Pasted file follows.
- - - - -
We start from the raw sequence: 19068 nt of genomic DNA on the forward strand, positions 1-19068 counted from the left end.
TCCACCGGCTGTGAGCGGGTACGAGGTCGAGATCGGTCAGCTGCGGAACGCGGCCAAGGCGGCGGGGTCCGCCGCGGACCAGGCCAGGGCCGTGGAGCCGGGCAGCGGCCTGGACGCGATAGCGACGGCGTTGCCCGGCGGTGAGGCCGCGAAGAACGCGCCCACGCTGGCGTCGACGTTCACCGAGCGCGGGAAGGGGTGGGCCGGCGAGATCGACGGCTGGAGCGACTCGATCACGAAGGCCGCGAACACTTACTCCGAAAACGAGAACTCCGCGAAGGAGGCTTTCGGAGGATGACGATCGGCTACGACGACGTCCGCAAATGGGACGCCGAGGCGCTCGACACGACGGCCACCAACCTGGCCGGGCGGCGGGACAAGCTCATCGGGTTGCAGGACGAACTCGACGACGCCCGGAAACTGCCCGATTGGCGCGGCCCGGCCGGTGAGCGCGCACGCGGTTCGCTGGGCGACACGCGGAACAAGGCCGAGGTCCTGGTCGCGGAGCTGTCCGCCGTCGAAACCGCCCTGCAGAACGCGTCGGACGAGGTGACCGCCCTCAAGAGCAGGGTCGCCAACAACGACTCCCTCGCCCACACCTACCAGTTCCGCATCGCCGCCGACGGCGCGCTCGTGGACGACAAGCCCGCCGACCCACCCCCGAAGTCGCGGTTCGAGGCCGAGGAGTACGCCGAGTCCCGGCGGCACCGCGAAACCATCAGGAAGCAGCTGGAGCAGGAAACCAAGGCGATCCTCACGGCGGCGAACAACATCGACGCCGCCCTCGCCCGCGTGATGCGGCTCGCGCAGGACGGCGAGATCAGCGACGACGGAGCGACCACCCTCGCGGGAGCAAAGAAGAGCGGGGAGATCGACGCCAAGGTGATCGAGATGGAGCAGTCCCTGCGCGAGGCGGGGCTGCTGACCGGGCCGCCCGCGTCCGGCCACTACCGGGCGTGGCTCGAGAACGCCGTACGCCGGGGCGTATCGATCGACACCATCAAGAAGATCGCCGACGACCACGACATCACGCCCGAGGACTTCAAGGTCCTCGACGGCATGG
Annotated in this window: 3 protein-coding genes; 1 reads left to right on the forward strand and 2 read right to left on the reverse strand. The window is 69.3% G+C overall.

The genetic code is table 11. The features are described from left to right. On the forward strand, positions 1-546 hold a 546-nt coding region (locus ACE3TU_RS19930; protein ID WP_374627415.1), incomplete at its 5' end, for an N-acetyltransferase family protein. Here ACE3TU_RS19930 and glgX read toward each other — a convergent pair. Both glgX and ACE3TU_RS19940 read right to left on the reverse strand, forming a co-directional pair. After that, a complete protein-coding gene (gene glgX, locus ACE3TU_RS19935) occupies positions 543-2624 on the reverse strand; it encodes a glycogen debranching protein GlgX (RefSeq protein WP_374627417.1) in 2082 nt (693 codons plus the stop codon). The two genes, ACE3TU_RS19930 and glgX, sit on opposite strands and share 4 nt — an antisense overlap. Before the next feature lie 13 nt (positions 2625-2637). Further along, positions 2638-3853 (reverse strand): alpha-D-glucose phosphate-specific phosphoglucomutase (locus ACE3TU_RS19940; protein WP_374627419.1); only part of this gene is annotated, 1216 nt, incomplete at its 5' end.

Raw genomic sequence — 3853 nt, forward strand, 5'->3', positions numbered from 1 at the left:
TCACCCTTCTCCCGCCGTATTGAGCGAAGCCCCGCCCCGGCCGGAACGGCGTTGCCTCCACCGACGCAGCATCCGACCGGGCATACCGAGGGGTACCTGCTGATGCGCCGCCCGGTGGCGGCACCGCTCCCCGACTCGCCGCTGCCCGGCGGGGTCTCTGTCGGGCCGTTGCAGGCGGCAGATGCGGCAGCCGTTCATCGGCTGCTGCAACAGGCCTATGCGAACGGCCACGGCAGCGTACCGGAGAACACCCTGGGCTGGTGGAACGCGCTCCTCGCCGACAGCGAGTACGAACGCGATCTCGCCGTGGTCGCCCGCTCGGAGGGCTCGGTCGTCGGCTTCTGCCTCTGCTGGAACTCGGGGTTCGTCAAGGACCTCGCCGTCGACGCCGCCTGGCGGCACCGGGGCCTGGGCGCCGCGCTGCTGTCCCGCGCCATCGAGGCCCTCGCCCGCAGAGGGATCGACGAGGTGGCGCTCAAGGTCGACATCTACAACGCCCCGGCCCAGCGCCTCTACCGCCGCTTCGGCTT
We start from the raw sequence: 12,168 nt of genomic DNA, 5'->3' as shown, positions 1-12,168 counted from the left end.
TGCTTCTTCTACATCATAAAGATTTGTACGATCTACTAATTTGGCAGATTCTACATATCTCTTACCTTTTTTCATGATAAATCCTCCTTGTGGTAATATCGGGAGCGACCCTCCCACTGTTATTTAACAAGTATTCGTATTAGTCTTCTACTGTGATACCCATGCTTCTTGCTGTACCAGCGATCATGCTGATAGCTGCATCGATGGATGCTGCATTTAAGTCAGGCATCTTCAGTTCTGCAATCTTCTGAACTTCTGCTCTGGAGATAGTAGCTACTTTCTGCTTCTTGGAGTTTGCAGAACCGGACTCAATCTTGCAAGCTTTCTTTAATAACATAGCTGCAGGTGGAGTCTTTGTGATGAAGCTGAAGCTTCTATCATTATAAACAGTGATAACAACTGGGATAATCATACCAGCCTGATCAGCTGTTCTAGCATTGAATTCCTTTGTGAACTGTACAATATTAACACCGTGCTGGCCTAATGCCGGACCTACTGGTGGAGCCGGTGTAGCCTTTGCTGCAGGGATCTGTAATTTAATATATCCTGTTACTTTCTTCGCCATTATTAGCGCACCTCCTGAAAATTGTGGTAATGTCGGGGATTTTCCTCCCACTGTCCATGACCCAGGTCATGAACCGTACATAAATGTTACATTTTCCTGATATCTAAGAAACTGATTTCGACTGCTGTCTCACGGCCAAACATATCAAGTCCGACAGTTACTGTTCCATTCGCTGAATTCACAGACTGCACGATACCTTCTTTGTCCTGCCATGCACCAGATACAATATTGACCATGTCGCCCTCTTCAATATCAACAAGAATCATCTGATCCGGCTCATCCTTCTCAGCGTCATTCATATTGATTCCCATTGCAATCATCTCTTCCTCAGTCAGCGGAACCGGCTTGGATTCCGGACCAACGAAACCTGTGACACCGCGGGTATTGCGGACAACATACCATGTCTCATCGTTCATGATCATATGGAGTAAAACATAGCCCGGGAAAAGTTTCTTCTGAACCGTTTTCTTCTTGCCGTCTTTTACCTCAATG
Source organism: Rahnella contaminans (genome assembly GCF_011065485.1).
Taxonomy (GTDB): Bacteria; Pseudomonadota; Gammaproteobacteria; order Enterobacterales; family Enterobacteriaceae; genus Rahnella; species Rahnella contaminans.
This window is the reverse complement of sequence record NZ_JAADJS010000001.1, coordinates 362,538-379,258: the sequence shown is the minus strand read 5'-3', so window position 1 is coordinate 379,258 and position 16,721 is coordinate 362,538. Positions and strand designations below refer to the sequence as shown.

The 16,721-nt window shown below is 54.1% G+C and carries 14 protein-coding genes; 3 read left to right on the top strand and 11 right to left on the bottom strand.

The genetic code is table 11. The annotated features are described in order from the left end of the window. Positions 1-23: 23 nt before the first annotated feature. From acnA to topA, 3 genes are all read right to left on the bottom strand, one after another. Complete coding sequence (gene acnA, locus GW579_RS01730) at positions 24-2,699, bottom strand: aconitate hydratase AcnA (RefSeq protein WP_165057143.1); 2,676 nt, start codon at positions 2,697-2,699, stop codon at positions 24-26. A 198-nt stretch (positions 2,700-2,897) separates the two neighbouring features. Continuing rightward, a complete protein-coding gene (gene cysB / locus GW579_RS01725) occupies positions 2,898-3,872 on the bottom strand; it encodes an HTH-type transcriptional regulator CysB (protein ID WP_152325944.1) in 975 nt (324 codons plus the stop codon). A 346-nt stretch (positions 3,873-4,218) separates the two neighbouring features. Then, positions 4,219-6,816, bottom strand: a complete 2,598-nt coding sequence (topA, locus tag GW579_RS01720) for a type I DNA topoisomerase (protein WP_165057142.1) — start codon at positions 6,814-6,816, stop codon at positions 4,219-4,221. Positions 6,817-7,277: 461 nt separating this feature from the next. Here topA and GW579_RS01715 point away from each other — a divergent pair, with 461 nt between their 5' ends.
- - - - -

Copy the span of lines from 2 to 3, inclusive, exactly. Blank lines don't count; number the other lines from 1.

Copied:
TCCACCGGCTGTGAGCGGGTACGAGGTCGAGATCGGTCAGCTGCGGAACGCGGCCAAGGCGGCGGGGTCCGCCGCGGACCAGGCCAGGGCCGTGGAGCCGGGCAGCGGCCTGGACGCGATAGCGACGGCGTTGCCCGGCGGTGAGGCCGCGAAGAACGCGCCCACGCTGGCGTCGACGTTCACCGAGCGCGGGAAGGGGTGGGCCGGCGAGATCGACGGCTGGAGCGACTCGATCACGAAGGCCGCGAACACTTACTCCGAAAACGAGAACTCCGCGAAGGAGGCTTTCGGAGGATGACGATCGGCTACGACGACGTCCGCAAATGGGACGCCGAGGCGCTCGACACGACGGCCACCAACCTGGCCGGGCGGCGGGACAAGCTCATCGGGTTGCAGGACGAACTCGACGACGCCCGGAAACTGCCCGATTGGCGCGGCCCGGCCGGTGAGCGCGCACGCGGTTCGCTGGGCGACACGCGGAACAAGGCCGAGGTCCTGGTCGCGGAGCTGTCCGCCGTCGAAACCGCCCTGCAGAACGCGTCGGACGAGGTGACCGCCCTCAAGAGCAGGGTCGCCAACAACGACTCCCTCGCCCACACCTACCAGTTCCGCATCGCCGCCGACGGCGCGCTCGTGGACGACAAGCCCGCCGACCCACCCCCGAAGTCGCGGTTCGAGGCCGAGGAGTACGCCGAGTCCCGGCGGCACCGCGAAACCATCAGGAAGCAGCTGGAGCAGGAAACCAAGGCGATCCTCACGGCGGCGAACAACATCGACGCCGCCCTCGCCCGCGTGATGCGGCTCGCGCAGGACGGCGAGATCAGCGACGACGGAGCGACCACCCTCGCGGGAGCAAAGAAGAGCGGGGAGATCGACGCCAAGGTGATCGAGATGGAGCAGTCCCTGCGCGAGGCGGGGCTGCTGACCGGGCCGCCCGCGTCCGGCCACTACCGGGCGTGGCTCGAGAACGCCGTACGCCGGGGCGTATCGATCGACACCATCAAGAAGATCGCCGACGACCACGACATCACGCCCGAGGACTTCAAGGTCCTCGACGGCATGG
Annotated in this window: 3 protein-coding genes; 1 reads left to right on the forward strand and 2 read right to left on the reverse strand. The window is 69.3% G+C overall.